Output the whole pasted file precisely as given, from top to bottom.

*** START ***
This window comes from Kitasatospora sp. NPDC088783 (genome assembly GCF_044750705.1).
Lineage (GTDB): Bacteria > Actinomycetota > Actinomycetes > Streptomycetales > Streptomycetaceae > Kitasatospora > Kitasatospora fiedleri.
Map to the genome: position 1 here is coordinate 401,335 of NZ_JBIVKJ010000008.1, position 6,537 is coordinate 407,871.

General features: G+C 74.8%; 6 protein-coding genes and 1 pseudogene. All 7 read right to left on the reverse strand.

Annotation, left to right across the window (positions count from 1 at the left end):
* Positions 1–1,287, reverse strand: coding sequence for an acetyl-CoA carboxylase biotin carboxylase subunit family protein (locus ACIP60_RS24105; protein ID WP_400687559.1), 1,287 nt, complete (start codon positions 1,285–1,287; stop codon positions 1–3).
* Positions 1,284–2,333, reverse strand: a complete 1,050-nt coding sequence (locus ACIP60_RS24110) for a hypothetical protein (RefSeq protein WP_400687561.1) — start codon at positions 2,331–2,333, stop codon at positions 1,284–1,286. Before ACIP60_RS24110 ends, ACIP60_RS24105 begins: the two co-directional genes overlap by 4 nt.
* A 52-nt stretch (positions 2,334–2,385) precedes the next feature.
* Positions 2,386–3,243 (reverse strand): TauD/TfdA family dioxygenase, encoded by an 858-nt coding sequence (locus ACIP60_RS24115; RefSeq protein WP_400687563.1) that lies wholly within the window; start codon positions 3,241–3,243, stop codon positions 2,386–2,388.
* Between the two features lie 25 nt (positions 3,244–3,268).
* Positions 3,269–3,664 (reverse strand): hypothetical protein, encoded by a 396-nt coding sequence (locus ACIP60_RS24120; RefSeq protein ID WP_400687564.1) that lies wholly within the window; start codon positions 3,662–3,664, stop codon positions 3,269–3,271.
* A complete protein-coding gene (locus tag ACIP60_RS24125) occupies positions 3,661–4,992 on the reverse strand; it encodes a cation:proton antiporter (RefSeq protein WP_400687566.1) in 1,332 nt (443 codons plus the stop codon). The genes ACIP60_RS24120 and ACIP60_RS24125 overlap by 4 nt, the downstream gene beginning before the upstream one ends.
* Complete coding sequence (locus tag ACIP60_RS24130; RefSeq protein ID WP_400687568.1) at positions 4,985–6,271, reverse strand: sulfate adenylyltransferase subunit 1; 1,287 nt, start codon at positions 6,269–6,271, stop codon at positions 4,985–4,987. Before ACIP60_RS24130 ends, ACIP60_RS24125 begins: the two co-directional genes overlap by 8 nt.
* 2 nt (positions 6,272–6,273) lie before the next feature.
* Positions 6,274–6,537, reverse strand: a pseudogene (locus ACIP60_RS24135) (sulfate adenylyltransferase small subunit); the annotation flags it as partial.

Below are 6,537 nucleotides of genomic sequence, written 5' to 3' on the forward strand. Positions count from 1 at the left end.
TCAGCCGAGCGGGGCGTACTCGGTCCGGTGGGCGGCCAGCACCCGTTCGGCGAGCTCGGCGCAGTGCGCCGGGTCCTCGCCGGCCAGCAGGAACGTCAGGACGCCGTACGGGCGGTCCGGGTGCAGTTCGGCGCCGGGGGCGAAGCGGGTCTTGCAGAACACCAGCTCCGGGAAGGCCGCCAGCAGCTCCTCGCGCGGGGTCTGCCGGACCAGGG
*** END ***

This window comes from Kitasatospora sp. NPDC088783 (genome assembly GCF_044750705.1).
Lineage (GTDB): Bacteria > Actinomycetota > Actinomycetes > Streptomycetales > Streptomycetaceae > Kitasatospora > Kitasatospora fiedleri.
Map to the genome: position 1 here is coordinate 401,335 of NZ_JBIVKJ010000008.1, position 6,537 is coordinate 407,871.

General features: G+C 74.8%; 6 protein-coding genes and 1 pseudogene. All 7 read right to left on the reverse strand.

Annotation, left to right across the window (positions count from 1 at the left end):
* Positions 1–1,287, reverse strand: coding sequence for an acetyl-CoA carboxylase biotin carboxylase subunit family protein (locus ACIP60_RS24105; protein ID WP_400687559.1), 1,287 nt, complete (start codon positions 1,285–1,287; stop codon positions 1–3).
* Positions 1,284–2,333, reverse strand: a complete 1,050-nt coding sequence (locus ACIP60_RS24110) for a hypothetical protein (RefSeq protein WP_400687561.1) — start codon at positions 2,331–2,333, stop codon at positions 1,284–1,286. Before ACIP60_RS24110 ends, ACIP60_RS24105 begins: the two co-directional genes overlap by 4 nt.
* A 52-nt stretch (positions 2,334–2,385) precedes the next feature.
* Positions 2,386–3,243 (reverse strand): TauD/TfdA family dioxygenase, encoded by an 858-nt coding sequence (locus ACIP60_RS24115; RefSeq protein WP_400687563.1) that lies wholly within the window; start codon positions 3,241–3,243, stop codon positions 2,386–2,388.
* Between the two features lie 25 nt (positions 3,244–3,268).
* Positions 3,269–3,664 (reverse strand): hypothetical protein, encoded by a 396-nt coding sequence (locus ACIP60_RS24120; RefSeq protein ID WP_400687564.1) that lies wholly within the window; start codon positions 3,662–3,664, stop codon positions 3,269–3,271.
* A complete protein-coding gene (locus tag ACIP60_RS24125) occupies positions 3,661–4,992 on the reverse strand; it encodes a cation:proton antiporter (RefSeq protein WP_400687566.1) in 1,332 nt (443 codons plus the stop codon). The genes ACIP60_RS24120 and ACIP60_RS24125 overlap by 4 nt, the downstream gene beginning before the upstream one ends.
* Complete coding sequence (locus tag ACIP60_RS24130; RefSeq protein ID WP_400687568.1) at positions 4,985–6,271, reverse strand: sulfate adenylyltransferase subunit 1; 1,287 nt, start codon at positions 6,269–6,271, stop codon at positions 4,985–4,987. Before ACIP60_RS24130 ends, ACIP60_RS24125 begins: the two co-directional genes overlap by 8 nt.
* 2 nt (positions 6,272–6,273) lie before the next feature.
* Positions 6,274–6,537, reverse strand: a pseudogene (locus ACIP60_RS24135) (sulfate adenylyltransferase small subunit); the annotation flags it as partial.

Below are 6,537 nucleotides of genomic sequence, written 5' to 3' on the forward strand. Positions count from 1 at the left end.
TCAGCCGAGCGGGGCGTACTCGGTCCGGTGGGCGGCCAGCACCCGTTCGGCGAGCTCGGCGCAGTGCGCCGGGTCCTCGCCGGCCAGCAGGAACGTCAGGACGCCGTACGGGCGGTCCGGGTGCAGTTCGGCGCCGGGGGCGAAGCGGGTCTTGCAGAACACCAGCTCCGGGAAGGCCGCCAGCAGCTCCTCGCGCGGGGTCTGCCGGACCAGGG